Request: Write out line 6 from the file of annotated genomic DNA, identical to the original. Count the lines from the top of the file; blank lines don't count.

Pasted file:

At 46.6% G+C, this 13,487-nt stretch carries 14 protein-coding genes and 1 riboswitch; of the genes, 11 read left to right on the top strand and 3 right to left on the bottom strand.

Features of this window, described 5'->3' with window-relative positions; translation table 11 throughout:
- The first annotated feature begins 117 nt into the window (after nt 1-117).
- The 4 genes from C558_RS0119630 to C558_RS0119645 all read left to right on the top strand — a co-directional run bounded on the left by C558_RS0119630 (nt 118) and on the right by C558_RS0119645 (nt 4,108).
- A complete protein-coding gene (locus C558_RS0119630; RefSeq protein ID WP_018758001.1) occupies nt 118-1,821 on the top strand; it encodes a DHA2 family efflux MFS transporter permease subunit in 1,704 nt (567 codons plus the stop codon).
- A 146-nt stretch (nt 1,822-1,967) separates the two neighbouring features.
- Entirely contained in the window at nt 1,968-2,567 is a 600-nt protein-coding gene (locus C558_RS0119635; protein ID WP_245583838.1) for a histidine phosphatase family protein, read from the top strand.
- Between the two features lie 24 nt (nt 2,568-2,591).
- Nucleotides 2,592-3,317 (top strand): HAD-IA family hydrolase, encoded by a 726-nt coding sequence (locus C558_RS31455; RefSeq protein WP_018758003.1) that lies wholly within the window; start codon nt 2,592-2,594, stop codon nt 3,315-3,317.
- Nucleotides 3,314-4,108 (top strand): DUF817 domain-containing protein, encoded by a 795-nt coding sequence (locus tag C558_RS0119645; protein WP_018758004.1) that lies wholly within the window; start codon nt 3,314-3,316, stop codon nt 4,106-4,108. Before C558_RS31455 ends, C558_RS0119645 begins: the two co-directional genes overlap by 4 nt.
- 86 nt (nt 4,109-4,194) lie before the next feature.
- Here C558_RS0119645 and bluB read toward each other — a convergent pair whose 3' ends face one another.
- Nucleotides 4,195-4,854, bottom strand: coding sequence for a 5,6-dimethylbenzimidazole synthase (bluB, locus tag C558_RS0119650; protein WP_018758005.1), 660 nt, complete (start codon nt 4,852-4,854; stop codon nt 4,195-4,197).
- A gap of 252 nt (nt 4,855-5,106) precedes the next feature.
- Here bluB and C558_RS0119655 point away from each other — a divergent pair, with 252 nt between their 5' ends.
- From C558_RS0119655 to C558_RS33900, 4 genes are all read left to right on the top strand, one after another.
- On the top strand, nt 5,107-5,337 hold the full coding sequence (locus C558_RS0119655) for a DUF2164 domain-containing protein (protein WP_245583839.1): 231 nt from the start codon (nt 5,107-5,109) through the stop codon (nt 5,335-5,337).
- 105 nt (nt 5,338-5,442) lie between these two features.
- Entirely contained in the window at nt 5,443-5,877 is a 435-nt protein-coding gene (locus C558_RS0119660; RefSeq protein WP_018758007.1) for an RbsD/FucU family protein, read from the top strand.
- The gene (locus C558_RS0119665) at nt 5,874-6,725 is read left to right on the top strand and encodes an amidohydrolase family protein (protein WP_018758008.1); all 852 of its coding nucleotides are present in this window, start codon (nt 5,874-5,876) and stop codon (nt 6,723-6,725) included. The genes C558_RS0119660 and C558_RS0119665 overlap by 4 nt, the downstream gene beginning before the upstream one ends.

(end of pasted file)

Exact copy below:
- A 146-nt stretch (nt 1,822-1,967) separates the two neighbouring features.